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Haw River House

Sitting above a knoll overlooking the Haw River in Chatham County, NC, this house has a spectacular but harsh site.  The well provides less than 1 gallon per minute of water!   We responded to this by designing a delicate butterfly roof which will collect all the rainwater that hits it, among many other green and sustainable features. 

But we believe the most important green feature of all is livability, with an open flowing floor plan, cross ventilation and bright daylit spaces for the Owners to enjoy their life on the river.

The clients – an artist and an attorney – asked for a “very sustainable yet super-modern” house for their blended family, which is generously populated with children and an ever growing array of rescued dogs. They approached us to design a modern and thoroughly “green” residence with clean lines and clear volumes, and open, uncluttered interior spaces filled with sunlight, panoramic views, and easy access to the outdoors.


Perched on a knoll above the Haw River rapids in Chatham County, the 2600-square-foot house was designed to be perfectly at home within its wooded site. In form, footprint, and materials, it defers to the towering deciduous trees and evergreens that rise among craggy rocks and boulders along the riverbank.   The architect was inspired by the trees that were bent and floating out over the riverbank.  The house echoes these forms by floating out over the knoll toward the western view of the river.


Three major exterior elements extend the living space toward the river view as if they are floating among the trees: a cantilevered screen porch, a deck off the house’s main volume, and a private cantilevered deck off the master bedroom. 


A graceful butterfly roof shelters the main living space inside. Its purpose is for more than shelter, however.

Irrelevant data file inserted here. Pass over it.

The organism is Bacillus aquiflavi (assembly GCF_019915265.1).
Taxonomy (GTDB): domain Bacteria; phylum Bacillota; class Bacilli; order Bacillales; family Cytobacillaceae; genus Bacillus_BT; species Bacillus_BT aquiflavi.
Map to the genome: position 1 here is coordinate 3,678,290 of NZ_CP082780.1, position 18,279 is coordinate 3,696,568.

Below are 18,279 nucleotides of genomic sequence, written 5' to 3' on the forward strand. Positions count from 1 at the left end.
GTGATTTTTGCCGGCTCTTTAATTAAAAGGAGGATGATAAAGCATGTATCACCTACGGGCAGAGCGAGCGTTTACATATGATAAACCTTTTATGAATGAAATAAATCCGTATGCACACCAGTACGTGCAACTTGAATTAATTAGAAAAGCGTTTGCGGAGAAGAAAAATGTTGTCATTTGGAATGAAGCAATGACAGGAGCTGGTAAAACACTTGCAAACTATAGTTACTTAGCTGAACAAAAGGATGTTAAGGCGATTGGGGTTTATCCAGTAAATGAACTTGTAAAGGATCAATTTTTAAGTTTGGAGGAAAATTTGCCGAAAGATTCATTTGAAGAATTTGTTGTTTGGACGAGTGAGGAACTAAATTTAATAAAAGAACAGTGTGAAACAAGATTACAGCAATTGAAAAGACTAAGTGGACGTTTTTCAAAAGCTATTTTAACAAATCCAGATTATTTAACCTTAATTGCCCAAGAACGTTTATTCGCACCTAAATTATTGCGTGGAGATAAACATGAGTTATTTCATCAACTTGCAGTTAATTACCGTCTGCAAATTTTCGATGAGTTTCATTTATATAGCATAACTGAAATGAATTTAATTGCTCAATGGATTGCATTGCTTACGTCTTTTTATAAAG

The site is remote and harsh.  The existing well provides less than 1 gallon per minute.  Power outages in the area are common.  For all these reasons, a PV system and rooftop water collection became imperatives.  With a massive carefully designed gutter leading to downspouts on each end of the house, the butterfly roof funnels 100 percent of the rainwater that falls on it into two massive above-ground cisterns leading to triple filtering system including a UV system to kill 99.9% of the bacteria that may appear in rainwater.  The local health department has never approved a potable water system before.  They have approved the project’s gray water collection and will graduate the system into a potable water source once a few months of monitoring data prove that the quality of the water exceeds local well water. 


Among the many features that elevate the house to Net Zero status are the geothermal heating and cooling system and a roof mounted PV system. Triple-glazed, European Passive House windows and doors – including a 20-foot-wide sliding glass door on the riverside elevation -- contribute to the house’s super-tight envelope. Schechter also carefully designed the fenestration and open floor plan to assure that every interior space enjoys natural light and natural cross ventilation.


For all its high function, there’s also a sybaritic side to the Haw River House, expressed through such luxuries as a floating private deck off the master suite;  passive house corner windows in both bathrooms;  a soaking tub with a corner window by a fireplace in the master bathroom; a soaking pool with an integral hot tub overlooking the rapids, and space for a future home sauna.  


  • 22.5 KW PV Rooftop Solar Array

  • Double the code requirement for insulation in the thermal envelope

  • Seals on all air gaps.

  • An Energy Recovery Ventilator (ERV) for an extremely tight house.

  • R-75 roof insulation

  • Air to Brine Geothermal Heat Pump -- 3 geothermal wells

  • Two 5000 gallon above ground cisterns.  When full, they would last 230 days without a rainfall.

  • Sliding cypress screens originally designed by the architect were removed for cost reasons.  However, solar reflective shades will be installed on the exterior of the deck before spring.  These are critical for deflecting solar heat gain from the brutal western sun.

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